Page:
Microscopy resources

There is a great deal of valuable information available online for electron microscopists, from beginner to expert. This page will contain a repository of useful documents available both as PDF downloads and as links to other web sites.

Documents are categorized according to the type of microscope they are relevant to. Click the appropriate header below to expand the section and view the documents.


A list of useful scripts and tools and instructions on how to use them.

Computing focus as a function of position on a plane

Now available for download, an Excel spreadsheet for calculating focus values as a function of position, on a plane. If you are fabricating on a gold-coated glass slide, it is useful to be able to move to a position or a number of positions that are distant from each other, and cut your structure without first looking at the sample to check the focus. This maintains the pristine condition of the gold coating at your structure position.

Since the glass slide is flat, but possibly tilted in three axes, it is necessary to compute the equation of the plane, where x and y are the coordinates, and z is the focus value F. To do this, go to three positions on the glass slide, and record the x, y, and focus values. Put these values into the spreadsheet as Point 1, Point 2, and Point 3. The spreadsheet will calculate the plane equation coefficients A, B, C, and D. Then enter your x and y coordinates of the point in question, and the spreadsheet will tell you the focus value at that point. Simply go into calibration mode, change the focus value to that number, register the beam, and then switch back to fabrication mode. Move the stage to the desired x and y coordinates, and then you can cut the pattern blind without looking at the sample first.

Coordinate transformations

There are situations where one might want to translate coordinates between systems:

Moving a specimen from the FIB to SEM, to take high resolution images of fabrications.
Finding the same location on a specimen on the SEM or FIB, some time later, when the specimen is assembled differently on the holder.

The following two downloads discuss the method (Helmert Transformation in two dimensions), and provide a Matlab function to compute coordinates of a point of interest P, between coordinate systems.

Two reference points are needed on the specimen. Typically a fine point Sharpie is used to make these marks, and the FIB used to fabricate cross hairs on the Sharpie dots. The coordinates of those two reference points must be known in both instruments, and the coordinates of the point of interest P must be known in one coordinate system (typically on the FIB, where the structure was fabricated). The Matlab function then computes the new coordinates of P based on the location of the reference marks in both coordinate systems.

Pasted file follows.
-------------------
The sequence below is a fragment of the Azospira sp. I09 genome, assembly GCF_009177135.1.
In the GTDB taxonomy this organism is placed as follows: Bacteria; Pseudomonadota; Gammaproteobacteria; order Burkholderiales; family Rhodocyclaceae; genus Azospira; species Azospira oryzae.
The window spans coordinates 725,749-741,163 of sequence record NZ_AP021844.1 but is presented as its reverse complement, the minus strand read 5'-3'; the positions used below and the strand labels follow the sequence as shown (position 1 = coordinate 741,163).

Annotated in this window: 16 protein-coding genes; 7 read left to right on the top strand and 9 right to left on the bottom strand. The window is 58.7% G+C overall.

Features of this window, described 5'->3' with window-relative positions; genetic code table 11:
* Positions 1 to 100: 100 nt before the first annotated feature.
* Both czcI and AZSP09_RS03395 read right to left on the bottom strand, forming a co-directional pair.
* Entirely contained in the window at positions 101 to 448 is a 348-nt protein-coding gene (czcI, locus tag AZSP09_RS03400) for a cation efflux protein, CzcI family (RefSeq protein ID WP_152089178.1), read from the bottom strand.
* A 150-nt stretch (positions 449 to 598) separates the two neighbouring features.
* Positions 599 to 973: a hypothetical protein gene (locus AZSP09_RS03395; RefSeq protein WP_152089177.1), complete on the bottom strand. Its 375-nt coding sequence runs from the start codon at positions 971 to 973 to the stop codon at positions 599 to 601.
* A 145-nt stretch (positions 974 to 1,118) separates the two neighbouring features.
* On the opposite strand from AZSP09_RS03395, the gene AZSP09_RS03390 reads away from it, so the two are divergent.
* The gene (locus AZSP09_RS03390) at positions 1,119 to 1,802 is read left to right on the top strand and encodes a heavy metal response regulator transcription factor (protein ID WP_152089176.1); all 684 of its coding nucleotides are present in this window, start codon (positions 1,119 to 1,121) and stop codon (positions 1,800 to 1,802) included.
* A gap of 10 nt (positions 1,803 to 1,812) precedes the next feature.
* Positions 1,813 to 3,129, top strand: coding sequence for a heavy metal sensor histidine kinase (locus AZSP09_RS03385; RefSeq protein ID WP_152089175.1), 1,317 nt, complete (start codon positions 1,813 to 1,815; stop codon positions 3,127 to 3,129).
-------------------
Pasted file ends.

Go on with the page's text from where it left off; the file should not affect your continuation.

Finding the center of a circle

There are situations where one might want to navigate to the center of a circle that is too large to see at the lowest available magnification. In these situations, record three points along the perimeter of the circle, and use the following Matlab function to compute the center of the circle:

Finding the center point of a rotated square

Available for download, an Excel spreadsheet for calculating the center of a rotated square. Useful for finding the centerpoint of a SiN window. Simply use the FIB to navigate to the four corners of the square, record the coordinates, and enter them into the spreadsheet. The center coordinates are then computed.

Font bitmap files

Now available for download, font bitmaps (zipped) for use on the FIB. Create indicator marks, write notes on your sample, and more. Contains numerals 0 to 9, and capital letters A to Z.

Generating bitmaps with Matlab

To generate bitmap images of grids of elements (such as circles, squares, rectangles, or other more complicated features) for use on the FIB, use the Matlab function makegrid.m, along with one of the helper functions plotcircle.m, plotsquare.m, plotrectangle.m, or plotantenna.m. The helper functions are provided as working samples, you can create arbitrary ones. To generate the bitmap, do the following:

  1. Use makegrid.m and one of the helper functions to make a figure containing the grid of elements. The function templates are:


    plotcircle(X,Y,element_params) [all the helper functions have the same template]